How many times have you had your signature checked by someone at the store? If you visited my store back when I was working at Dick Smith I can guarantee that I’d check it every single time, regardless of how big or small your purchase was. However, as a customer, I can count the number of times that someone has checked my signature on my right hand. This is probably a good thing for me as the years of keyboard warrior-ing has turned my hand writing into something that’s barely indistinguishable from random chicken scratchings, but that doesn’t make me any more comfortable in the supposed security system that is my signature.
Not that I’ve had to use it much in recent times as nearly everywhere now supports the use of a PIN with credit card transactions. Still there are a few places where I’ll have to sign, especially if I’m using my AMEX, and with only a few exceptions do they ever actually check to see if my signature matches the one on the back of the card. It’s even better when places have the NFC readers as they cut the already short amount of time required to complete the transaction down to almost nothing. This hasn’t yet made its way onto all cards or places of purchase however which is a shame as it would also mean that the second I get a NFC enabled phone I could theoretically do away with my cards completely.
I had figured that the signature was going to stick around for a fair while longer though since it’s still the defacto standard for authorizing or approving something. However I saw today that the big names in the credit card industry, namely Visa and MasterCard, have had their eye on phasing out the inherently insecure authorization method for some time now with it originally scheduled to be gone within the next couple months. That’s been pushed back until the chipped cards make up a greater percentage of the total cards in Australia but it does signal that the writing is on the wall for putting pen to paper when it comes to making your purchases.
It’s a good move for both sides of the credit card equation as anything that reduces the barrier to purchasing something, however small, will result in an increased usage of said payment services. Even though I may only save a handful of seconds using contactless payment I still find it a whole bunch more enjoyable than having to swipe, pin and/or sign (yeah sometimes I’ve put my PIN in only have it require a signature as well) in order to complete a transaction. Additionally the use of PINs and contactless payment devices is far more secure than a signature which is rarely checked for authenticity.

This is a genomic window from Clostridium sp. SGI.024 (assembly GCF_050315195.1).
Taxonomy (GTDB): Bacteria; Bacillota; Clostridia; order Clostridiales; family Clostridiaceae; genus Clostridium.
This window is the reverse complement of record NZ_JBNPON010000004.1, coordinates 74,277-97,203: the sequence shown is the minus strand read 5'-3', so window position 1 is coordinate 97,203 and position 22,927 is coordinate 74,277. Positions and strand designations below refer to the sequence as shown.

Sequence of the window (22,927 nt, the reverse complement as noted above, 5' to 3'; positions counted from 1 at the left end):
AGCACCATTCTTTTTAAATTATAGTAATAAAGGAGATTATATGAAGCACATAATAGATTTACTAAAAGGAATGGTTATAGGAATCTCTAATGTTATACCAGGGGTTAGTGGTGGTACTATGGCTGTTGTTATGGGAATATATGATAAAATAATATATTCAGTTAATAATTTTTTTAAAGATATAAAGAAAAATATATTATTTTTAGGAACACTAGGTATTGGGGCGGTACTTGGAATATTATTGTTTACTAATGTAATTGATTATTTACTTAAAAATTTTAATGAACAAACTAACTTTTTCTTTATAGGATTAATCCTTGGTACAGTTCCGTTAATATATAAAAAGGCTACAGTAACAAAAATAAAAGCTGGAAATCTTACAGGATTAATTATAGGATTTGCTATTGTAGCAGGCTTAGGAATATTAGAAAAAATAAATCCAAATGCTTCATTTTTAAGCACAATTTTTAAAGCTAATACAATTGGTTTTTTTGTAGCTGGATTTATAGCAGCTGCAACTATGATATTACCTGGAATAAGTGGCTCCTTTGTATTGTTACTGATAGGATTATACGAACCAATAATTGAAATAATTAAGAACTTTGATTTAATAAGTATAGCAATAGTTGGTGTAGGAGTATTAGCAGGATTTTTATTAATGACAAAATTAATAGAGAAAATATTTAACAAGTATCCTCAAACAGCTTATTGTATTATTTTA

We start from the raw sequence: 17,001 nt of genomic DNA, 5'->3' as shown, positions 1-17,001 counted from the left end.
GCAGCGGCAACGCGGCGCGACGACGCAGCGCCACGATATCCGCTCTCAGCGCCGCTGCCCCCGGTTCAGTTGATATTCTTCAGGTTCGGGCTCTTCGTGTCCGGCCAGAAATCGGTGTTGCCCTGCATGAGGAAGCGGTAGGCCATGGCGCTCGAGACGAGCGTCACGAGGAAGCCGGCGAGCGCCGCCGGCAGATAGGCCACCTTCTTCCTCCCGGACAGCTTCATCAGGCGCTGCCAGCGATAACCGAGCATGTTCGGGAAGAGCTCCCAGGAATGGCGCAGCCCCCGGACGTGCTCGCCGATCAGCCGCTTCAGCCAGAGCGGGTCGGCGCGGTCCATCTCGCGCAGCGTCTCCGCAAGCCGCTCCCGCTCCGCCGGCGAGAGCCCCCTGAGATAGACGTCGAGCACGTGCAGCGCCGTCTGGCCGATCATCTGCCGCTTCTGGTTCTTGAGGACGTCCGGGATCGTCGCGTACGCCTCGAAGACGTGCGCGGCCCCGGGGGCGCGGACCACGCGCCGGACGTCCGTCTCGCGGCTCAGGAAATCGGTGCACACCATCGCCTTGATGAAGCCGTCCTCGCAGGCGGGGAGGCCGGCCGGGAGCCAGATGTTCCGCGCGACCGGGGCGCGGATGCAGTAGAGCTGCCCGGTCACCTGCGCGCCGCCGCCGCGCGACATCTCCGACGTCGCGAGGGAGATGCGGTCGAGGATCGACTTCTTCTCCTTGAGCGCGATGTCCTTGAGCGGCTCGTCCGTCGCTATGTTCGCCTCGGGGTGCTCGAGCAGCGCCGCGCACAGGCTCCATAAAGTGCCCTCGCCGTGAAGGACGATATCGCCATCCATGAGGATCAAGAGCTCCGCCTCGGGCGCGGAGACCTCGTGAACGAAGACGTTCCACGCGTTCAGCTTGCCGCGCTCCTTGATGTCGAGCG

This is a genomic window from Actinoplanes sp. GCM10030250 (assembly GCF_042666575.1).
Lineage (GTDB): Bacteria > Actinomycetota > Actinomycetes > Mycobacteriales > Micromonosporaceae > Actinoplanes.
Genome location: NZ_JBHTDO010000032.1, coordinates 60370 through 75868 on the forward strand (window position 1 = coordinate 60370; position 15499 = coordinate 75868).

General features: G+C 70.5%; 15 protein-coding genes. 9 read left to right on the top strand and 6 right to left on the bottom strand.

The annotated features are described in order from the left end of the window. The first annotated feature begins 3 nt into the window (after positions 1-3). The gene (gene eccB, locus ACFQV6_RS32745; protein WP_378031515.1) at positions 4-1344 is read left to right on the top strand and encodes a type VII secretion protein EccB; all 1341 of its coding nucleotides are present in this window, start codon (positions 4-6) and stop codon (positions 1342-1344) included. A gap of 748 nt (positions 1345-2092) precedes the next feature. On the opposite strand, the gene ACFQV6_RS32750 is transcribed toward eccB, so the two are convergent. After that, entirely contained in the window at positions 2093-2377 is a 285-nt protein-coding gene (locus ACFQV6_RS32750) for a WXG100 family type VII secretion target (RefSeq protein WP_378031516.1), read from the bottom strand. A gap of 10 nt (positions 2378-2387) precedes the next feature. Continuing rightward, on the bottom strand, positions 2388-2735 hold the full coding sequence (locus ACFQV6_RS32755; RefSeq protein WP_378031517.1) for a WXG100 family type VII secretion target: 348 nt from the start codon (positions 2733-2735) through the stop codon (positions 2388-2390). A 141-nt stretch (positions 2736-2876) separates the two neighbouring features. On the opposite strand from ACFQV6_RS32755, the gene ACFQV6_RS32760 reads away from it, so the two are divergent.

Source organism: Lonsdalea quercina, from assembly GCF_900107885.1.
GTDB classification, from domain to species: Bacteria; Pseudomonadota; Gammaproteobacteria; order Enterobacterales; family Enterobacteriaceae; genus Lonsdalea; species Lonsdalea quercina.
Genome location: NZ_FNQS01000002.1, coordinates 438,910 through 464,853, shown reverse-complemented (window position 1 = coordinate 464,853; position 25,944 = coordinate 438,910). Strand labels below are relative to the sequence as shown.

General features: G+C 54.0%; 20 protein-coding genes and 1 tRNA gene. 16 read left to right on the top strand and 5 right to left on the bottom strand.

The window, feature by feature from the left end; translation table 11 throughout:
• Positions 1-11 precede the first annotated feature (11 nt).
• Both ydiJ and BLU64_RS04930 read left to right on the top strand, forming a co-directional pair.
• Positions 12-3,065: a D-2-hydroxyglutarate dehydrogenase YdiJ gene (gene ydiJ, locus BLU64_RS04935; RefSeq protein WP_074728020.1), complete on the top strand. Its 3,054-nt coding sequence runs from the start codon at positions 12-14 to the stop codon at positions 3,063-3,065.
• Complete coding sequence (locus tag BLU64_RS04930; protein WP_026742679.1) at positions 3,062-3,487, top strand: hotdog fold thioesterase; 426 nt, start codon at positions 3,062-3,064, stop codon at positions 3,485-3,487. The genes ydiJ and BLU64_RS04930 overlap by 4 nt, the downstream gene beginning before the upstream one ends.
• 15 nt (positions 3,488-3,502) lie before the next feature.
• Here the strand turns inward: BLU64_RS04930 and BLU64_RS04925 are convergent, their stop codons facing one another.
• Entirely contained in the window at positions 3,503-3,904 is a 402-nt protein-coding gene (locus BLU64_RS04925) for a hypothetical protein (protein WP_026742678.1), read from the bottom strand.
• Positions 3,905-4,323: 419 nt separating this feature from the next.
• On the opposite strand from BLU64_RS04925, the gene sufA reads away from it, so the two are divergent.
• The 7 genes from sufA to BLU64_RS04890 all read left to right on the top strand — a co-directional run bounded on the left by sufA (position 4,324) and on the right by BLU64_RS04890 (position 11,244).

Now all we need in Australia is something like Google Wallet so I can do away with my wallet almost completely. Now that’d be something!
There seems to be a prevailing idea that the price of BitCoins is somehow intrinsically linked to the overall confidence in the use of the nascent cryptocurrency. If you’ve read any of my previous articles on BitCoin you’ll know that I strongly believe that that isn’t the case and indeed a rising price is usually a signal of speculative investors gaming the market to turn a quick profit more than it being an indication of market confidence. Indeed I was most bullish on the idea of BitCoin when its price stop fluctuating which meant it was far less risky for people to use it as a wealth transfer vehicle, especially for those who are taking the risk of using them in their business.
Now I’ll be completely honest here, when I saw the first stirrings of an upward tick in BitCoin’s price I wasn’t too worried that it would lead to a speculative bubble. Sure it was dangerously close to the same ramp up just a year previous but I felt that the higher transaction volume, larger amount of wealth contained in the BitCoin network and hopefully the market’s long term memory would ensure that any growth in the price was purely organic and sustainable. Of course this discounted external actors with larger amounts of capital working to skew the market in order to turn a profit but I felt that the speculators had had their fun last year and had moved onto other, more lucrative endeavours.